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frustrated!!! (getting to grips with a 6" Newtonian)
http://www.boltonastro.co.uk/forums/viewtopic.php?f=8&t=236
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Author:  Amartin [ Sat Mar 10, 2012 9:19 am ]
Post subject:  Re: frustrated!!! (getting to grips with a 6" Newtonian)

Thanks for the advice David, (I've no idea what vignetting is!!!!) Ross has pind'g me an IM telling me to post some pictures as there are likely to be others in the same predicament as me. Basically i have taken some shots to demonstrate how Ross & I discovered that i could bolt my 1100D EOS directly to my camera. The attached pictures show the 5 steps it takes to do it.

1. extend the eyepiece focus aperture a little
2. unscrew the eyepiece holder
Attachment:
swthread1.jpg
swthread1.jpg [ 107.29 KiB | Viewed 6823 times ]

3. screw in the T ring adaptor assy
Attachment:
swthread2.jpg
swthread2.jpg [ 137.54 KiB | Viewed 6823 times ]

4. Fit the T-piece adaptor to the scope (loosen the small allen screws to allow free movement of outer ring)
5. et voila! officially the longest camera lens in the world (not strictly true, but you get the gist of my enthusiasm!!!)
Attachment:
swthread3.jpg
swthread3.jpg [ 126.75 KiB | Viewed 6823 times ]


Hope this helps others in the same situation/with the same kit - DSLR & a Newtonian that want to do a bit of imaging...
Cheers
Andy

Author:  rwilkinson [ Sat Mar 10, 2012 11:55 am ]
Post subject:  Re: frustrated!!! (getting to grips with a 6" Newtonian)

Amartin wrote:
I've no idea what vignetting is


Vignetting is a sort of "optical bottleneck" where the light-cone is constricted by having something with too narrow an aperture in its optical path. It appears as a darkening of the corners of the image:
Image

Now if you'd used a 1.25" adaptor to slide your camera into the existing eyepiece-holder, its inside bore (around 25mm) would have been too narrow to let the light-cone from your telescope fully illuminate the sensor in your camera.
But the "mouth" of your T-adaptor is wider (>35mm) so none of the cone is blocked. :D

Author:  DRatledge [ Sat Mar 10, 2012 5:21 pm ]
Post subject:  Re: frustrated!!! (getting to grips with a 6" Newtonian)

Andy,
I see your set-up now. You will get a bit of vignetting from the 1.25 inch focuser tube. Ross is correct the T mount is fine but the focuser tube is still only 1.25 inches - less ID. However, the full Moon should be OK as you have a shortish focal length. Vignetting will only show when you attempt deep-sky objects but that's another story! If you are interested in shooting the Moon then make sure you don't miss April's Astronomy Now Magazine - out later in the month.

Author:  Amartin [ Sun Mar 11, 2012 7:52 am ]
Post subject:  Re: frustrated!!! (getting to grips with a 6" Newtonian)

Is my focal length calculated by D/F??? If so, i can work it out that my focal length is 5. i don't however know what that means in practical terms lol & probably i should as i guess (stab in the dark) it defines the limitations of what can be seen through the scope.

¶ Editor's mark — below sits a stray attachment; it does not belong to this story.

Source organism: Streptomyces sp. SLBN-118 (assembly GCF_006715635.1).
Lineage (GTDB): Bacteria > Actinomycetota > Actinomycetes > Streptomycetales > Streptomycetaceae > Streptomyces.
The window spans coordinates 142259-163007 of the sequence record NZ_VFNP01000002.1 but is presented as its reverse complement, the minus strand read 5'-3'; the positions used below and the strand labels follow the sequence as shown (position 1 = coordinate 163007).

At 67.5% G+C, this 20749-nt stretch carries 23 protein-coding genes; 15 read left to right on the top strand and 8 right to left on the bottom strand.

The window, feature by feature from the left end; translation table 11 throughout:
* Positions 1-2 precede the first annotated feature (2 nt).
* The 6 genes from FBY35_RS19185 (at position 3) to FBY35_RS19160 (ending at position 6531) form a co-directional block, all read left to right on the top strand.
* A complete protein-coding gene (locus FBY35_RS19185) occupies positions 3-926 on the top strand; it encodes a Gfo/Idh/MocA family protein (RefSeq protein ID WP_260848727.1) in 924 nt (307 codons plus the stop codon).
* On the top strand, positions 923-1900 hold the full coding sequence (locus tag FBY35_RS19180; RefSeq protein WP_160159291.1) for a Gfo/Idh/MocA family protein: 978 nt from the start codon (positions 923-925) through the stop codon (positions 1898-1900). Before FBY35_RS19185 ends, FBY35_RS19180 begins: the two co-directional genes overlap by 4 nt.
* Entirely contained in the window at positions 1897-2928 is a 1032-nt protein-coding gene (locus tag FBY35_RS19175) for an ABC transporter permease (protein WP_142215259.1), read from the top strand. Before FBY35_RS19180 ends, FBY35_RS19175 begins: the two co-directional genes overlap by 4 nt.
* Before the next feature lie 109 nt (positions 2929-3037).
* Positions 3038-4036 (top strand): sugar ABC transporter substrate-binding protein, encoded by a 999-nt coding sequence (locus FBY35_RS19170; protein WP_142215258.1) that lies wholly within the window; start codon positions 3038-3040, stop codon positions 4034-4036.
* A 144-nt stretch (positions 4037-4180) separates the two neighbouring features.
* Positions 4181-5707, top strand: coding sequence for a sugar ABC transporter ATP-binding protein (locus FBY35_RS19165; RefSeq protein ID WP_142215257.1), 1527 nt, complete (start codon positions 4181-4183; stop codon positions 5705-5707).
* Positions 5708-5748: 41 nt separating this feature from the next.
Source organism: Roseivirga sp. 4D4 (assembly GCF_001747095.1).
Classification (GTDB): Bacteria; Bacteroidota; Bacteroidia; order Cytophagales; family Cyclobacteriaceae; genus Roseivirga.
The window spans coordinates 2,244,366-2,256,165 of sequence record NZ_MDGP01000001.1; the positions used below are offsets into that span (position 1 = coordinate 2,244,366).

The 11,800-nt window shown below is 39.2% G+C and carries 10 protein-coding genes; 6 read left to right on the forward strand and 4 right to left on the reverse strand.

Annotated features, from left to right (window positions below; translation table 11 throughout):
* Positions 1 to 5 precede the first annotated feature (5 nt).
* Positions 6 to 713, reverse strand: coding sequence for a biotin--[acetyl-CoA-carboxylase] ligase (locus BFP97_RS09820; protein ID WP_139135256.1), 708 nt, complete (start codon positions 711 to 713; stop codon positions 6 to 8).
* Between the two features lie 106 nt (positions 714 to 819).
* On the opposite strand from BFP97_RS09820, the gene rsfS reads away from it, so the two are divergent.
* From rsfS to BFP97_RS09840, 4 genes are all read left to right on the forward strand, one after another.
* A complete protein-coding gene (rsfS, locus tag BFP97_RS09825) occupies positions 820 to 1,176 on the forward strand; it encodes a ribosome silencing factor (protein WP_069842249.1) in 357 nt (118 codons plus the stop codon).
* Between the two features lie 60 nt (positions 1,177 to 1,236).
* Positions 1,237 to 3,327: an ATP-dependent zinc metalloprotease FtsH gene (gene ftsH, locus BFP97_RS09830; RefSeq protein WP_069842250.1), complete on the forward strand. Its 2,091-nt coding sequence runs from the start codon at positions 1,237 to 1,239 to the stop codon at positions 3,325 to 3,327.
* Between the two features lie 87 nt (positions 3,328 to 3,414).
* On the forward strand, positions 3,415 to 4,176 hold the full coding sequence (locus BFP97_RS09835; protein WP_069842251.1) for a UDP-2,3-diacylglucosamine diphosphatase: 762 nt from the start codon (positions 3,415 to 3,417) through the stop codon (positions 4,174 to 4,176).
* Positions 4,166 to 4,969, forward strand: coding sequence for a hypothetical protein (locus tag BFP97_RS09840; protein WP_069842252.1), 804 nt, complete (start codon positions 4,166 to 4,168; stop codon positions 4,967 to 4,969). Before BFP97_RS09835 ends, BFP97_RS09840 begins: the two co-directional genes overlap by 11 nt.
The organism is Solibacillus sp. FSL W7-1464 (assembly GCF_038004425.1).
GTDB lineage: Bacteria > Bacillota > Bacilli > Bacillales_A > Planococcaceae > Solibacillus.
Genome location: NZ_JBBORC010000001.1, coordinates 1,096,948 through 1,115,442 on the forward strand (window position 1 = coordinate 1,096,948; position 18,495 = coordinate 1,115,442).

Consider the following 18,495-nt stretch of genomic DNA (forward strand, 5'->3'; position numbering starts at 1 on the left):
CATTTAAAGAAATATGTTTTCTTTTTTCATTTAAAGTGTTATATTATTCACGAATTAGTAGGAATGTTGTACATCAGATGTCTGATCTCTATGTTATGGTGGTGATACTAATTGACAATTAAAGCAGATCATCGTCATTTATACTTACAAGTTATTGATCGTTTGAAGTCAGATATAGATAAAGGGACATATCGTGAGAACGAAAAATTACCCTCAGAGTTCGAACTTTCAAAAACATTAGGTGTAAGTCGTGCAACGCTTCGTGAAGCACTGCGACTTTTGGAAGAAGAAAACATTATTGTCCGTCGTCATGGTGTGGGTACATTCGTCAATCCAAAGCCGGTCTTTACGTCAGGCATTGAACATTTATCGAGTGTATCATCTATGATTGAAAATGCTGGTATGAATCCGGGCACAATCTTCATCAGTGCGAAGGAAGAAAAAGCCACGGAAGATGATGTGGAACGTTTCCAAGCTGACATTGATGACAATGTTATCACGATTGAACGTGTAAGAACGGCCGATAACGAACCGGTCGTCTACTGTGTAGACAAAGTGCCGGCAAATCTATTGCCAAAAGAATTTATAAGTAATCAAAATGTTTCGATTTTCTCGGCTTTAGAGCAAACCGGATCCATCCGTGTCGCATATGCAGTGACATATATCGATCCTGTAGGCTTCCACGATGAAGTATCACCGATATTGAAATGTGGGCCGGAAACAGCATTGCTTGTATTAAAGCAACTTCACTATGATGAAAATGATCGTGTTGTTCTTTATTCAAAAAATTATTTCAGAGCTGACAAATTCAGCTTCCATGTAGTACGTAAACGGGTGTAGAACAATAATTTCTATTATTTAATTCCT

I'll check out Astronomy Now, I'm already subscribed to Sky at Night (good deal of 3 publications for £5), will see how that goes!!!

Weather was a total washout last night, so no opportunity to get some imaging done!
what would be the best ISO setting for imaging the moon through my setup Ross/David??? Ive really no idea of where to start - buy you guessed that already!!!!

Author:  rwilkinson [ Sun Mar 11, 2012 8:52 am ]
Post subject:  Re: frustrated!!! (getting to grips with a 6" Newtonian)

Amartin wrote:
Is my focal length calculated by D/F??? If so, i can work it out that my focal length is 5. i don't however know what that means in practical terms

I posted some comments on f, D and f/D last week in response to Phil's questions:
http://www.boltonastro.org.uk/forums/viewtopic.php?f=8&t=234#p610
but unlike the planets, the Moon is a large subject (~30 arc-minutes diameter).

Now the Moon is also a sunlit subject, so it's very bright, therefore you should use a slow ISO setting and a fast shutter-speed. Try the camera in aperture-priority mode or manually select different shutter speeds and use the camera's histogram function to check that you're not over-exposing.
And you must minimise vibration from the camera, so use the self-timer and mirror-lock functions when firing the shutter (and keep very still if you're standing next to the 'scope!).

Author:  Amartin [ Sun Mar 11, 2012 9:55 am ]
Post subject:  Re: frustrated!!! (getting to grips with a 6" Newtonian)

Thanks for the link Ross, i understand why the ratio is so important when viewing different objects (even if the practical application is yet to be discovered!!!). Thanks for the edit on the images i posted too - much better now!!!

I may have to get out the manual (shock horror) & learn the flash points of how to use my camera. Please don't tell me that my camera is no good for astro-photography now lol.

Cheers
Andy

Author:  DRatledge [ Sun Mar 11, 2012 4:12 pm ]
Post subject:  Re: frustrated!!! (getting to grips with a 6" Newtonian)

Andy,
Good news you have bought the best camera. The Canons are extremely low noise and their raw files have not been messed about with by camera internals. Nikons are notorious for deleting faint stars because the camera thinks they are noise!
Your focal length is printed on the the scope - 750mm. For that focal length the Moon will be about 7mm in diameter so will easily fit on your camera's chip without any vignetting. Try and get the Moon dead middle where the telescope performs best. I use ISO400 as a standard. Under expose rather than over-expose. Once an image is burned out then there is no recovery.

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